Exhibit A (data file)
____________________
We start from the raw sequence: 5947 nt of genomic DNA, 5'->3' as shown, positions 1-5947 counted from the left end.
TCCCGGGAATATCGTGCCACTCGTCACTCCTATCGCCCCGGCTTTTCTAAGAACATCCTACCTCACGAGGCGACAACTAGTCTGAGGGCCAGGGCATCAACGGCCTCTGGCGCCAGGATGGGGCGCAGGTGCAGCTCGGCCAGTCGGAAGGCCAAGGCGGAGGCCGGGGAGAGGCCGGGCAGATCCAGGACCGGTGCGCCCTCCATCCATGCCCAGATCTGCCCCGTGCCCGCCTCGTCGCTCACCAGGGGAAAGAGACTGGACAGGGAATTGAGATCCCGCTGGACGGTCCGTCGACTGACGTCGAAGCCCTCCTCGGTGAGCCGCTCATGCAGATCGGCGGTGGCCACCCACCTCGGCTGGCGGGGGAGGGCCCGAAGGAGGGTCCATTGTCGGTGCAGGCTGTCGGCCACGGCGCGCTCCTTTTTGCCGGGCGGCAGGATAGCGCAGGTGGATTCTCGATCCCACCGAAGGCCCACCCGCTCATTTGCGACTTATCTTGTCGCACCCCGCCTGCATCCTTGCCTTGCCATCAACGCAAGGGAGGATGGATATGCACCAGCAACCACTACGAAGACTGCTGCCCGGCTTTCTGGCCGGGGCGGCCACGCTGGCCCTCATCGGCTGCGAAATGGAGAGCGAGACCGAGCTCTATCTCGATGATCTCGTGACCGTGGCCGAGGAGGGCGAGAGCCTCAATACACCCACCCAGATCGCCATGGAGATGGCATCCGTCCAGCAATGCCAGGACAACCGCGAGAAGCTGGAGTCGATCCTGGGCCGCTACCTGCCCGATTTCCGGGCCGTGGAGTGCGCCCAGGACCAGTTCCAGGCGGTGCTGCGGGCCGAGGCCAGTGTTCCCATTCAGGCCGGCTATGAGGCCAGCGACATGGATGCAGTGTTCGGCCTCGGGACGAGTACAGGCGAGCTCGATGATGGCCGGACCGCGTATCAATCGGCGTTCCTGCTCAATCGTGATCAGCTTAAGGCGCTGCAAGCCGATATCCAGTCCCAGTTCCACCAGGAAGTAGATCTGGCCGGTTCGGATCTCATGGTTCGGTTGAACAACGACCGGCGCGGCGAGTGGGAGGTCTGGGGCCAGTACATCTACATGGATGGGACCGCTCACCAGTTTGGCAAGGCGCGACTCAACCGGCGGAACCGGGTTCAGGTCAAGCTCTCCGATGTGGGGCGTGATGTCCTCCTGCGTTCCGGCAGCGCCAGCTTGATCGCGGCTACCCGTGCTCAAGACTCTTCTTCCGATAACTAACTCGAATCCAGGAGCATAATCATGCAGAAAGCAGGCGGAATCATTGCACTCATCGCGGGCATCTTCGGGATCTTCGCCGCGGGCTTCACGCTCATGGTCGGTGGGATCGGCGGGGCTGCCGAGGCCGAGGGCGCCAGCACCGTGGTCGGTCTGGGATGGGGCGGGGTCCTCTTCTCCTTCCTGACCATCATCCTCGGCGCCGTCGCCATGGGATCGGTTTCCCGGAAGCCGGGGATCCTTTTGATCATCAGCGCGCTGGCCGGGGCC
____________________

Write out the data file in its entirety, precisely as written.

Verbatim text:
We start from the raw sequence: 5947 nt of genomic DNA, 5'->3' as shown, positions 1-5947 counted from the left end.
TCCCGGGAATATCGTGCCACTCGTCACTCCTATCGCCCCGGCTTTTCTAAGAACATCCTACCTCACGAGGCGACAACTAGTCTGAGGGCCAGGGCATCAACGGCCTCTGGCGCCAGGATGGGGCGCAGGTGCAGCTCGGCCAGTCGGAAGGCCAAGGCGGAGGCCGGGGAGAGGCCGGGCAGATCCAGGACCGGTGCGCCCTCCATCCATGCCCAGATCTGCCCCGTGCCCGCCTCGTCGCTCACCAGGGGAAAGAGACTGGACAGGGAATTGAGATCCCGCTGGACGGTCCGTCGACTGACGTCGAAGCCCTCCTCGGTGAGCCGCTCATGCAGATCGGCGGTGGCCACCCACCTCGGCTGGCGGGGGAGGGCCCGAAGGAGGGTCCATTGTCGGTGCAGGCTGTCGGCCACGGCGCGCTCCTTTTTGCCGGGCGGCAGGATAGCGCAGGTGGATTCTCGATCCCACCGAAGGCCCACCCGCTCATTTGCGACTTATCTTGTCGCACCCCGCCTGCATCCTTGCCTTGCCATCAACGCAAGGGAGGATGGATATGCACCAGCAACCACTACGAAGACTGCTGCCCGGCTTTCTGGCCGGGGCGGCCACGCTGGCCCTCATCGGCTGCGAAATGGAGAGCGAGACCGAGCTCTATCTCGATGATCTCGTGACCGTGGCCGAGGAGGGCGAGAGCCTCAATACACCCACCCAGATCGCCATGGAGATGGCATCCGTCCAGCAATGCCAGGACAACCGCGAGAAGCTGGAGTCGATCCTGGGCCGCTACCTGCCCGATTTCCGGGCCGTGGAGTGCGCCCAGGACCAGTTCCAGGCGGTGCTGCGGGCCGAGGCCAGTGTTCCCATTCAGGCCGGCTATGAGGCCAGCGACATGGATGCAGTGTTCGGCCTCGGGACGAGTACAGGCGAGCTCGATGATGGCCGGACCGCGTATCAATCGGCGTTCCTGCTCAATCGTGATCAGCTTAAGGCGCTGCAAGCCGATATCCAGTCCCAGTTCCACCAGGAAGTAGATCTGGCCGGTTCGGATCTCATGGTTCGGTTGAACAACGACCGGCGCGGCGAGTGGGAGGTCTGGGGCCAGTACATCTACATGGATGGGACCGCTCACCAGTTTGGCAAGGCGCGACTCAACCGGCGGAACCGGGTTCAGGTCAAGCTCTCCGATGTGGGGCGTGATGTCCTCCTGCGTTCCGGCAGCGCCAGCTTGATCGCGGCTACCCGTGCTCAAGACTCTTCTTCCGATAACTAACTCGAATCCAGGAGCATAATCATGCAGAAAGCAGGCGGAATCATTGCACTCATCGCGGGCATCTTCGGGATCTTCGCCGCGGGCTTCACGCTCATGGTCGGTGGGATCGGCGGGGCTGCCGAGGCCGAGGGCGCCAGCACCGTGGTCGGTCTGGGATGGGGCGGGGTCCTCTTCTCCTTCCTGACCATCATCCTCGGCGCCGTCGCCATGGGATCGGTTTCCCGGAAGCCGGGGATCCTTTTGATCATCAGCGCGCTGGCCGGGGCC